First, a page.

Josh Radnor of 'How I Met Your Mother' directed the clip for 'Let Me Be Your Girl,' premiering on EW

For the longest time, Rachael Yamagata dreamt of having Allison Janney star in one of her music videos. It wasn’t entirely a pipe dream — the two have a mutual friend who brought up the idea with Janney, and Janney was familiar with her music. Still, the singer-songwriter confesses to EW, “In my heart of hearts I never thought it would actually happen.”

But as the release date for her new album (Tightrope Walker, out now) approached and video treatments started coming in for the song “Let Me Be Your Girl,” Yamagata decided to take a chance. She fired off an email to her longtime friend Josh Radnor: “I don’t even know if you’ll like this song,” she wrote, “but if you would consider directing a music video for me, we might have Allison Janney.”

As it turns out, the How I Met Your Mother star is a huge Janney fan — he directed her in his 2012 film Liberal Arts and has since kept in touch with her. “I just think she’s really special and wonderful and incredibly, weirdly watchable,” Radnor says. “She’s truly one of the greatest actors on the planet, and I’m always thinking of roles for her.” They only had a day to shoot, so he kept his pitch simple. “I said, ‘Allison Janney dancing as a sexy clown is something I really want to see, and I suspect that other people will want to see it too.’” Yamagata and Janney were both immediately into it. “I had no idea how it was going to work,” Yamagata says, “but it was all about trust. I had infinite trust.”

To prepare for his first music-video directing job, Radnor had a “serious Pinterest board going” with pictures of clowns and women staring into mirrors. “[The video] is a lot about image and reflecting and the costumes and masks we wear for each other,” he explains. “But also, the more I sat with this, the more I realized it’s about actors in a certain way: It’s weird and hard to be human and deal with yourself, but when you find the right role or character or even outfit, something comes alive. When [Janney] sinks her teeth into something, it’s like the rest of the world is gone.”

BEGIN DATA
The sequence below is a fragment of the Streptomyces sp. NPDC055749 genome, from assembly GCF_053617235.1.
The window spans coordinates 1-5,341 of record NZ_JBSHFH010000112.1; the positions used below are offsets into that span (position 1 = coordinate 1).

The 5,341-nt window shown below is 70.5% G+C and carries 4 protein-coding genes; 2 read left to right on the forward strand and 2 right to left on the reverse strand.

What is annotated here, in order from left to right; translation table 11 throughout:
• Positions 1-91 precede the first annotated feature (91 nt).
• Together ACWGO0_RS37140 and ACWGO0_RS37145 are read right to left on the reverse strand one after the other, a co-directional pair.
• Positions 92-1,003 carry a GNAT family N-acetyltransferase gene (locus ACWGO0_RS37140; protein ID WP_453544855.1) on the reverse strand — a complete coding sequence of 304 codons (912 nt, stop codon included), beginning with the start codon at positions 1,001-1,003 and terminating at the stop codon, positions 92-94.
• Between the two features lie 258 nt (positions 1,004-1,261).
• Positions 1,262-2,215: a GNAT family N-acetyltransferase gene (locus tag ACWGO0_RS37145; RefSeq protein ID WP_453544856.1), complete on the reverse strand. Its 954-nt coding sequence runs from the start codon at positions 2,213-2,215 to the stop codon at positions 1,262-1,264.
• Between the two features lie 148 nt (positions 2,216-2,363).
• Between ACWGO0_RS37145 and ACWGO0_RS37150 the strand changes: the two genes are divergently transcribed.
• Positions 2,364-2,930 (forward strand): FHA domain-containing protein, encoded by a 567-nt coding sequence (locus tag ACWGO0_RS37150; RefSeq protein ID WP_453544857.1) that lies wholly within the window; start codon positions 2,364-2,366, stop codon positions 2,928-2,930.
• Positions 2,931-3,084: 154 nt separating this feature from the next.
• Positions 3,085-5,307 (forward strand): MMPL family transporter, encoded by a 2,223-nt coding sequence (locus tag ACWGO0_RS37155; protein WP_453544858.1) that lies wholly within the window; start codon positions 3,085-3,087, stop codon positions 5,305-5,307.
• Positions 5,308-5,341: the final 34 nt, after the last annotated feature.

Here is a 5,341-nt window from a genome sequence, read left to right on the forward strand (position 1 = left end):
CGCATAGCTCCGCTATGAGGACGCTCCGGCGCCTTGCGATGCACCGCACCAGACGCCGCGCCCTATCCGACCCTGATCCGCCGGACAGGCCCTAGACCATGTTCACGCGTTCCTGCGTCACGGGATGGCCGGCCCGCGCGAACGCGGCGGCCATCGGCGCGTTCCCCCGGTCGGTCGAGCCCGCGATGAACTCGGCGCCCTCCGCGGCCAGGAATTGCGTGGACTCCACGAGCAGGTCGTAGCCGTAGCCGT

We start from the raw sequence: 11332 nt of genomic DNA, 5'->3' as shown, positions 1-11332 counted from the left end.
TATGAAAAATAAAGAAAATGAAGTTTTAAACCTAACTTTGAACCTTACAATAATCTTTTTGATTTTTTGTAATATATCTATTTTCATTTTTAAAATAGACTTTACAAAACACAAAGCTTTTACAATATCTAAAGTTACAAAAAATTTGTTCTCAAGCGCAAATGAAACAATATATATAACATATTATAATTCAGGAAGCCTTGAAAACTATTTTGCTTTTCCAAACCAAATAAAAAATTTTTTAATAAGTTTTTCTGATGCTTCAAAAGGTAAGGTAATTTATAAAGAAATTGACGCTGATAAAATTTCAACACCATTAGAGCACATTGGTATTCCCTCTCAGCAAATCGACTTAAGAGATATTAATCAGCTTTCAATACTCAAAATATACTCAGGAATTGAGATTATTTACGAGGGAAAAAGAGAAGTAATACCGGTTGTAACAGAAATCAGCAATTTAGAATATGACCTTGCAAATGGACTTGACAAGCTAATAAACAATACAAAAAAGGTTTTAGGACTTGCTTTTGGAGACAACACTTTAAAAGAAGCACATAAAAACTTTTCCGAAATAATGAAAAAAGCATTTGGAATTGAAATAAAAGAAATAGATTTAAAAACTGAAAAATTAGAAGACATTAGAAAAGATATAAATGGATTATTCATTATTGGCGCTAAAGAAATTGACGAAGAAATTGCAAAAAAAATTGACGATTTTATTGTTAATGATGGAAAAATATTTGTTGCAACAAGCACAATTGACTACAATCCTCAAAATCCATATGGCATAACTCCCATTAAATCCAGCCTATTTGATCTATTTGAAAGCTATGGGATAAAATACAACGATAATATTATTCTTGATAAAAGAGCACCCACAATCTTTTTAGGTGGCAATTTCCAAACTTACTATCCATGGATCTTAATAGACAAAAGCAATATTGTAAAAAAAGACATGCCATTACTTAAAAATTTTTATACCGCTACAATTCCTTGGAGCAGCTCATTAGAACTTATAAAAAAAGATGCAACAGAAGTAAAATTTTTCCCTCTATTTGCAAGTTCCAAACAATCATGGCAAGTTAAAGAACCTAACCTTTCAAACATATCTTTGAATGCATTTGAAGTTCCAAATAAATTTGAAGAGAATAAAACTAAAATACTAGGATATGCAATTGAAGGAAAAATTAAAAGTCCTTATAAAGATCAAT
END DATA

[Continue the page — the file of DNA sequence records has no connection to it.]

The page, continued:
Radnor is the first to admit he never actually asked Yamagata about the meaning of the song, choosing to focus on the mood and feeling of the track instead of its lyrics. But to Yamagata, the treatment still made perfect sense. While many of her songs dissect heartbreak, she describes “Let Me Be Your Girl” as having “a very positive, healing message of, ‘When life is trying to break you, let me be your girl, let me help you out.’”

Yamagata says Janney brought “a tiramisu of emotion” to the table. “The storyline in the video actually took on so many layers with the treatment,” she explains. “To me, it represents a woman who’s finding her courage and having her familiar self-deprecating thoughts about herself, yet inside of her exists this potential for absolute joy and freedom and power. It just goes through the trajectory of discovering that and questioning that, which made the song richer.”

Many of Radnor’s and Yamagata’s favorite things about the video were happy accidents. The location? “The guy who owns it and runs it is a fan of my music,” Yamagata says. The gorgeous afternoon light that fills the space? “That’s just where we were in the day,” Radnor says. Janney’s dancing? They had a choreography consultant, he says, but for the most part, “those are her moves.” And what about the powerful final shot? “We actually ran out of time and I had a whole coda that I ended up cutting,” Radnor says. “It becomes this incredibly poignant scene, but you’re actually doing it to make your day and get to the end of the story.”

Yamagata describes the making of her album in similar terms. “People ask you all the time, ‘Did you plan to do this recording this way?’ and my answer is usually, ‘No, there was just a saxophone in the room and somebody knew how to play it,’” she says. When it came to the video, “All of these strange synchronicities aligned in this perfect way. It was a really magical thing.”

See the video, premiering exclusively here, above.